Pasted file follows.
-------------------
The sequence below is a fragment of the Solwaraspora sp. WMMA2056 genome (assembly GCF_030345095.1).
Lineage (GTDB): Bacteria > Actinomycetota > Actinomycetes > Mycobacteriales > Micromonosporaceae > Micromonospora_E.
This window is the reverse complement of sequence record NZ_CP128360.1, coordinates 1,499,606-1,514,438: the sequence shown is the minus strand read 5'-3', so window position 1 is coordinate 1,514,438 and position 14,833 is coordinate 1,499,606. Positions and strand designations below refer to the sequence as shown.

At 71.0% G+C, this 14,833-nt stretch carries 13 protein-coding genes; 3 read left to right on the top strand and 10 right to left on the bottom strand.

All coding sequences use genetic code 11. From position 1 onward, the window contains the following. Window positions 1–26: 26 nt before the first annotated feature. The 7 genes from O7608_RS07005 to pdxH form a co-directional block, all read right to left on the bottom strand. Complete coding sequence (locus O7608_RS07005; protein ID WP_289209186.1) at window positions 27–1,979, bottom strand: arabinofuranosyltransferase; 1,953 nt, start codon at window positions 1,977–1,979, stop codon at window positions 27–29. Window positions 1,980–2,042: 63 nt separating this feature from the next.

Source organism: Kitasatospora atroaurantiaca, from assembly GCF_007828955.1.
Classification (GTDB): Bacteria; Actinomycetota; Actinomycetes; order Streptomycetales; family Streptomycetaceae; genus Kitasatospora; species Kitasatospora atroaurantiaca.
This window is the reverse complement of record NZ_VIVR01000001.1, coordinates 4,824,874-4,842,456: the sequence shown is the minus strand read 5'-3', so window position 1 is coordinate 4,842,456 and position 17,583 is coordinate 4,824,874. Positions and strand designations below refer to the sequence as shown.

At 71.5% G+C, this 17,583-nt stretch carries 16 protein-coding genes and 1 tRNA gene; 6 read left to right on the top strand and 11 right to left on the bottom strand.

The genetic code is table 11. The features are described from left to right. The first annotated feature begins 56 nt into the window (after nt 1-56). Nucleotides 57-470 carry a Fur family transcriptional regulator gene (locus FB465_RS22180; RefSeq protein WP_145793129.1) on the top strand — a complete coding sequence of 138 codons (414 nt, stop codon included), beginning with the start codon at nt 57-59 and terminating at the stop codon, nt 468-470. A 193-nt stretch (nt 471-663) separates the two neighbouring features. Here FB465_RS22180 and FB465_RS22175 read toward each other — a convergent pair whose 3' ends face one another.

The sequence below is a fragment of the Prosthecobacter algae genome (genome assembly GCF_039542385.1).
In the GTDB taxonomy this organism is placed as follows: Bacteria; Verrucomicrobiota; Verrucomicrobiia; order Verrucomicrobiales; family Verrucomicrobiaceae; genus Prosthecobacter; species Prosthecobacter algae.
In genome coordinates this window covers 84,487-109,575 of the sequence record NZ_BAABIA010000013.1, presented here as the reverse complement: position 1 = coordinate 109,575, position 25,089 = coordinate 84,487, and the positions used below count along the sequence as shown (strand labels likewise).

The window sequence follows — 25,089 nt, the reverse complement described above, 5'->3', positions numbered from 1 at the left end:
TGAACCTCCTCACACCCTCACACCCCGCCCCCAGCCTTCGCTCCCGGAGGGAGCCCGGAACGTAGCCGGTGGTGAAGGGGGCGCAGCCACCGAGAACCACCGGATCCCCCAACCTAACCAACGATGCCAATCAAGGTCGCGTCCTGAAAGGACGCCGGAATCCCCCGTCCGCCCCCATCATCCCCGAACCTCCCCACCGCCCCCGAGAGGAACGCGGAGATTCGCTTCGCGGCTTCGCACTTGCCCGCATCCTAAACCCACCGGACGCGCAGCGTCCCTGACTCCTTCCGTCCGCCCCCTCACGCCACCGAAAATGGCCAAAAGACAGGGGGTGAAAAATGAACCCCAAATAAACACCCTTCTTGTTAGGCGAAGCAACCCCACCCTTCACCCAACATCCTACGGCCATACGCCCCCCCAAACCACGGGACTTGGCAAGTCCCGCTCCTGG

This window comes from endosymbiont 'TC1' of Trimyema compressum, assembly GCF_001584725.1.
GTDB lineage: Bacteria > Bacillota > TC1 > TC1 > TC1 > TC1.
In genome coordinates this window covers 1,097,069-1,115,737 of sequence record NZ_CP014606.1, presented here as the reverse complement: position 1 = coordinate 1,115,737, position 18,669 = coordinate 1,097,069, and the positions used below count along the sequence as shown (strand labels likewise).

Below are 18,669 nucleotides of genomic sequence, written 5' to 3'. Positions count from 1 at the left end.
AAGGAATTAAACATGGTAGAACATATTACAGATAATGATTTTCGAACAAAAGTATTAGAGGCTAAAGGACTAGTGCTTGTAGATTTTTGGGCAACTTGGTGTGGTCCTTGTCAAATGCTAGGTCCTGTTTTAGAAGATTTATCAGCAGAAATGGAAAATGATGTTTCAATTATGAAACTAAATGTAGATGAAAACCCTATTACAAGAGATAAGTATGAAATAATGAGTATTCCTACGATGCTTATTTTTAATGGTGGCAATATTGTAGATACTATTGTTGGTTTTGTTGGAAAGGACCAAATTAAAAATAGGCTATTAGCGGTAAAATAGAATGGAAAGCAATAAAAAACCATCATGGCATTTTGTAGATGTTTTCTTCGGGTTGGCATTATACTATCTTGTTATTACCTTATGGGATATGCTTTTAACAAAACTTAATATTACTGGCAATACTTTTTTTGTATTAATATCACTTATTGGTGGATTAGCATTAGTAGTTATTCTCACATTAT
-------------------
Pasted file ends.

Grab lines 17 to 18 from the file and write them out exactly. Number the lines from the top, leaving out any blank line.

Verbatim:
GTDB lineage: Bacteria > Bacillota > TC1 > TC1 > TC1 > TC1.
In genome coordinates this window covers 1,097,069-1,115,737 of sequence record NZ_CP014606.1, presented here as the reverse complement: position 1 = coordinate 1,115,737, position 18,669 = coordinate 1,097,069, and the positions used below count along the sequence as shown (strand labels likewise).